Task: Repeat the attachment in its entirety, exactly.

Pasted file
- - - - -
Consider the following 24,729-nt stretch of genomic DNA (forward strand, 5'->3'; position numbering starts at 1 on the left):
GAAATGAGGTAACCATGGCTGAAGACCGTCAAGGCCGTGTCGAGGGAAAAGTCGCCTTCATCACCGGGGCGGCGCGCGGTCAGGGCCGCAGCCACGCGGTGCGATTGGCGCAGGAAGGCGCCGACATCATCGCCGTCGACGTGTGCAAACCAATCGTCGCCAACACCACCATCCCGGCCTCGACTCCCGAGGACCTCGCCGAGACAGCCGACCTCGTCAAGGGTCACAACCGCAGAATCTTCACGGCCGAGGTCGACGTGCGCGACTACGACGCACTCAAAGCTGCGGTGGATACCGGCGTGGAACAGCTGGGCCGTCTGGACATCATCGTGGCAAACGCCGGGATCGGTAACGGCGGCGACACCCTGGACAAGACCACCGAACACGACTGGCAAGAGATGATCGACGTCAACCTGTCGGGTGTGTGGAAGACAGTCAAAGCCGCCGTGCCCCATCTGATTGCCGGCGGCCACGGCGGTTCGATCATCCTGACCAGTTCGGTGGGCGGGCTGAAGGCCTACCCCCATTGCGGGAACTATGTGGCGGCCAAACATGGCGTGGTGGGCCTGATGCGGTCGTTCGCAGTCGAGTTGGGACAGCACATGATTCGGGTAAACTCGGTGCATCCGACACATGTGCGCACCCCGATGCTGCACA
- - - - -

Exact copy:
Consider the following 24,729-nt stretch of genomic DNA (forward strand, 5'->3'; position numbering starts at 1 on the left):
GAAATGAGGTAACCATGGCTGAAGACCGTCAAGGCCGTGTCGAGGGAAAAGTCGCCTTCATCACCGGGGCGGCGCGCGGTCAGGGCCGCAGCCACGCGGTGCGATTGGCGCAGGAAGGCGCCGACATCATCGCCGTCGACGTGTGCAAACCAATCGTCGCCAACACCACCATCCCGGCCTCGACTCCCGAGGACCTCGCCGAGACAGCCGACCTCGTCAAGGGTCACAACCGCAGAATCTTCACGGCCGAGGTCGACGTGCGCGACTACGACGCACTCAAAGCTGCGGTGGATACCGGCGTGGAACAGCTGGGCCGTCTGGACATCATCGTGGCAAACGCCGGGATCGGTAACGGCGGCGACACCCTGGACAAGACCACCGAACACGACTGGCAAGAGATGATCGACGTCAACCTGTCGGGTGTGTGGAAGACAGTCAAAGCCGCCGTGCCCCATCTGATTGCCGGCGGCCACGGCGGTTCGATCATCCTGACCAGTTCGGTGGGCGGGCTGAAGGCCTACCCCCATTGCGGGAACTATGTGGCGGCCAAACATGGCGTGGTGGGCCTGATGCGGTCGTTCGCAGTCGAGTTGGGACAGCACATGATTCGGGTAAACTCGGTGCATCCGACACATGTGCGCACCCCGATGCTGCACA